Tuesday, May 14, 2013

Turn of the Century dress a seller desecrated

From the seller:

I produce High Teas featuring true vintage wearable antique clothing on live models or in exhibitions, although the top & skirt are true vintage, the accessories have been made to match or store bought to complete the look & to "WOW" the audience. I have to rotate stock & sell it because of my following who wishes to see different outfits to be WOWED by. This is considered a Wearable Antique & is a size small which will fit a size 2 to 5. It has been named the "BLACK ROSE PLANTATION DRESS" in my Show, the black rose appliques have been added for embellishment purposes. Perhaps this can be a fantastic edition to your collection, the accessories are included which are a hat, belt, purse & muff,this is a great value, thank you for looking. Check out my other items! Be sure to add me to your favorites list! This will be sent in 2 boxes insured & is the reason why the postage is a little extra, thank you.

From Me:

Yes, the dress itself is still intact so some of you will take issue with the word "desecrate" in the title. However, desecrate is to disrespect something, which is exactly what this seller did. I get the allure of wearing antique clothing, and in a controlled environment, it can be done for short periods. Even that, can and will cause the fibers of the garment to age more quickly and weaken them. It's not a good idea - as many of us learn over time. To purposefully take a garment that the seller clearly knows nothing about and add "bling" because s/he wanted to name it "black rose" is irresponsible in my opinion. Would you paint over an antique painting and add a tree just because you wanted to rename it?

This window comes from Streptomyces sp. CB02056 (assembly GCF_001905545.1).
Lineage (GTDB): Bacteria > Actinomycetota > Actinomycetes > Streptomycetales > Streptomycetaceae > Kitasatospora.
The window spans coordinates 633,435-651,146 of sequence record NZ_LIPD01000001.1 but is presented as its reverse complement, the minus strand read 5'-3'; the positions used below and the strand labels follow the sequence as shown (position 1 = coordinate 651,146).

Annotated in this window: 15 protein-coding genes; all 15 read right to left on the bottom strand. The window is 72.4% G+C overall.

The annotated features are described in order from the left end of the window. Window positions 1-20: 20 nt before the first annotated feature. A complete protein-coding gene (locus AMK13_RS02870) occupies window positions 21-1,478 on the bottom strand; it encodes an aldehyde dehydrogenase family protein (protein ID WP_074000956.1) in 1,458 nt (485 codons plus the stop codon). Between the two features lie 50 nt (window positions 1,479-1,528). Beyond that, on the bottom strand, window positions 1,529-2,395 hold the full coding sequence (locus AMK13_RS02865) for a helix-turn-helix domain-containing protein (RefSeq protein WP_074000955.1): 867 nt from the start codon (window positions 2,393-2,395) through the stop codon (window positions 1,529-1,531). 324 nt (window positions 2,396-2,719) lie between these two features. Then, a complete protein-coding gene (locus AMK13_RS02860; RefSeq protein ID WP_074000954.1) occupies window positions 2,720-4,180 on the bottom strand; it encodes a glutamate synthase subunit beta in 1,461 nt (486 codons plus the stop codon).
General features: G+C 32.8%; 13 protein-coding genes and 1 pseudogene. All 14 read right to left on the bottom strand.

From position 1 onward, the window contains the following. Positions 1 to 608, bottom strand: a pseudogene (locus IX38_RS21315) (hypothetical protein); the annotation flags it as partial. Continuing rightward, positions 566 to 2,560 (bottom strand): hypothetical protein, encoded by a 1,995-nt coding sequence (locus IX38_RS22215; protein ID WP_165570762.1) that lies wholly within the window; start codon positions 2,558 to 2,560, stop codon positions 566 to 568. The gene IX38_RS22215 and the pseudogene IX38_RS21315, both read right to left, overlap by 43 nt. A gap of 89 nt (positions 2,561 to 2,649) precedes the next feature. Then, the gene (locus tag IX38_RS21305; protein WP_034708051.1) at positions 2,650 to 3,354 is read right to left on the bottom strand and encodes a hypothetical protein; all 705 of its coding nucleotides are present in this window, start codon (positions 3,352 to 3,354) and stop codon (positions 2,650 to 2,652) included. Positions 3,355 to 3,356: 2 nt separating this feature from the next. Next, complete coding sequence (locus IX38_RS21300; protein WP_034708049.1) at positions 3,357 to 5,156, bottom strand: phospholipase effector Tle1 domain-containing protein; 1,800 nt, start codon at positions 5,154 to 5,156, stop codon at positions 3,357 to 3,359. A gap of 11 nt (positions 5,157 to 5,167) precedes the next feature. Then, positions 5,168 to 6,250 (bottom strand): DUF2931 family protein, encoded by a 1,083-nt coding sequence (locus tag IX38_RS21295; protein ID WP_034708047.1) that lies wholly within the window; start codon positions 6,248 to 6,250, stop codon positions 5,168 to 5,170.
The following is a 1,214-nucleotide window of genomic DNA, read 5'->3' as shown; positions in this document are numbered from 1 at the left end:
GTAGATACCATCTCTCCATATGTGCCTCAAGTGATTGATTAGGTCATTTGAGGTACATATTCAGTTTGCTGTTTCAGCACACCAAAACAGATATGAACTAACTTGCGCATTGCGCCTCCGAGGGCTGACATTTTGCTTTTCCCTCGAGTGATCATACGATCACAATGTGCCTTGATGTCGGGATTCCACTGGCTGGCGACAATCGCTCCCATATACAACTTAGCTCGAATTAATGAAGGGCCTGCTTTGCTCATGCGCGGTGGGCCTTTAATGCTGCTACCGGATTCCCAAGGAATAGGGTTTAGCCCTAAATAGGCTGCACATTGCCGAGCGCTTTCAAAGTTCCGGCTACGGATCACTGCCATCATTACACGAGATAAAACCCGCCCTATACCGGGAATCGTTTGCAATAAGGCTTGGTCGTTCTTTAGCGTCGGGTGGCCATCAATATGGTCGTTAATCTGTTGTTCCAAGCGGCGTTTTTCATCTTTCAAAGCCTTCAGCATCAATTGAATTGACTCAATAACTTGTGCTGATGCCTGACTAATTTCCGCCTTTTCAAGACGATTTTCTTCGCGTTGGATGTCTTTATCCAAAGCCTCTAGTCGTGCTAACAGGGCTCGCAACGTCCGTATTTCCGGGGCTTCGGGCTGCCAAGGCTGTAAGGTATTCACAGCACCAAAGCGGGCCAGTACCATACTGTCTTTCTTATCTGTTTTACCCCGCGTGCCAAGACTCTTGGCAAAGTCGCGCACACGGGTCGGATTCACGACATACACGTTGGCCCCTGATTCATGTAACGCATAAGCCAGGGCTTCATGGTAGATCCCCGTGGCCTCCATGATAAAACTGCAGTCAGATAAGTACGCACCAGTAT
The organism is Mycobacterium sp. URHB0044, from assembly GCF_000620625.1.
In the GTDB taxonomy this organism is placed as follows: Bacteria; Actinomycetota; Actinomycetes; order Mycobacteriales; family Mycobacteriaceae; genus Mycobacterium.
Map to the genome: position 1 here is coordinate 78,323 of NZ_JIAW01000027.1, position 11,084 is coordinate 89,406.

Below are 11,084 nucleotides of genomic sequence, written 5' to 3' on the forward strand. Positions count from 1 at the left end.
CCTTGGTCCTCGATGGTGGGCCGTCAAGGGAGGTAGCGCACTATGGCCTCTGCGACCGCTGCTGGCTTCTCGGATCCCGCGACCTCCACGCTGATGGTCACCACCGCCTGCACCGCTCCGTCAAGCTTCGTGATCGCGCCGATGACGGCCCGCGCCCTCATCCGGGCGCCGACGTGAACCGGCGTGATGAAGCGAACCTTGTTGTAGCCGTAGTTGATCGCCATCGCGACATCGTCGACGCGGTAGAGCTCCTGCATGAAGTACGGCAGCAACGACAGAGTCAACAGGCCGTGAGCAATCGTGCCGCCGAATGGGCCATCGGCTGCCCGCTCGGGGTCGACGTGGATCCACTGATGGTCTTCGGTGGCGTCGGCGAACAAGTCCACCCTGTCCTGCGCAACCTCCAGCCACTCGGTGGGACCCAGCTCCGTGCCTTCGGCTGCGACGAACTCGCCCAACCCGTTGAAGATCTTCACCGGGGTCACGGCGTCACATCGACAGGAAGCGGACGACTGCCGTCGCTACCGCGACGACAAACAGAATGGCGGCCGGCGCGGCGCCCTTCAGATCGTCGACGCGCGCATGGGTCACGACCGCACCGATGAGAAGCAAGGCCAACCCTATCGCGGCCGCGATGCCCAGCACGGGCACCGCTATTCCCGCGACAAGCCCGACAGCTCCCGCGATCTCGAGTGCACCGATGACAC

So, what s/he changed: The neckline. That blue bow and the man made lace was not there originally.

The waist - the blue bow again and the modern roses. The appliques were also added to the cuffs.

The hat and the purse are also modern.

Antique clothing should be treated as the works of art they are and not played with in this manner.


  1. WOW you captured all of my rage in your description!! Some people just don't or can't understand the value and significance of vestiges of a bygone lifestyle...that's why this summer, I'll be volunteering at my town's museum to re-display the antique dresses (ranging from mid victorian to 1950s) there. The small, forgotten museum even has a Victorian nightgown labeled as a wedding gown, and a beaded 1920s dress hanging on a mannequin--huge horizontal shatters have already appeared in the back of the dress. And worse, about 10 of these fragile silk gowns are displayed directly under a massive skylight!! Arghhh!

    1. Ugh! I've worked in less than stellar museums before - often the director/owner/curator has one specific interest and refuses to change anything at all - even the exhibit that has been up and not changed in 25 years.